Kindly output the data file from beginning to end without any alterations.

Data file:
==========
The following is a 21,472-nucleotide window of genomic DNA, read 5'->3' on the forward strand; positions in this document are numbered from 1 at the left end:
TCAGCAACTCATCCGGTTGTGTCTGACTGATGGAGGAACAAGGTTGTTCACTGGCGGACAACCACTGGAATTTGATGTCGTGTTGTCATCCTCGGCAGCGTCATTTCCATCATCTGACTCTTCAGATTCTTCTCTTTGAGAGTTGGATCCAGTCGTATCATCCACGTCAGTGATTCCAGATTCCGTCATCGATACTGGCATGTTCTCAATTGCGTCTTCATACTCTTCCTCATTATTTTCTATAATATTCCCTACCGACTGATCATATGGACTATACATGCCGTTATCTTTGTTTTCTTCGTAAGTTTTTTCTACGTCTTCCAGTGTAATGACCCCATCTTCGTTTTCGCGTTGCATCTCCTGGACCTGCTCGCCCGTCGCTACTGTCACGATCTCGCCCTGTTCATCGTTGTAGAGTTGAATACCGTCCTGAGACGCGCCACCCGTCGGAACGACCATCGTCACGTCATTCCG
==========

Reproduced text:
The following is a 21,472-nucleotide window of genomic DNA, read 5'->3' on the forward strand; positions in this document are numbered from 1 at the left end:
TCAGCAACTCATCCGGTTGTGTCTGACTGATGGAGGAACAAGGTTGTTCACTGGCGGACAACCACTGGAATTTGATGTCGTGTTGTCATCCTCGGCAGCGTCATTTCCATCATCTGACTCTTCAGATTCTTCTCTTTGAGAGTTGGATCCAGTCGTATCATCCACGTCAGTGATTCCAGATTCCGTCATCGATACTGGCATGTTCTCAATTGCGTCTTCATACTCTTCCTCATTATTTTCTATAATATTCCCTACCGACTGATCATATGGACTATACATGCCGTTATCTTTGTTTTCTTCGTAAGTTTTTTCTACGTCTTCCAGTGTAATGACCCCATCTTCGTTTTCGCGTTGCATCTCCTGGACCTGCTCGCCCGTCGCTACTGTCACGATCTCGCCCTGTTCATCGTTGTAGAGTTGAATACCGTCCTGAGACGCGCCACCCGTCGGAACGACCATCGTCACGTCATTCCG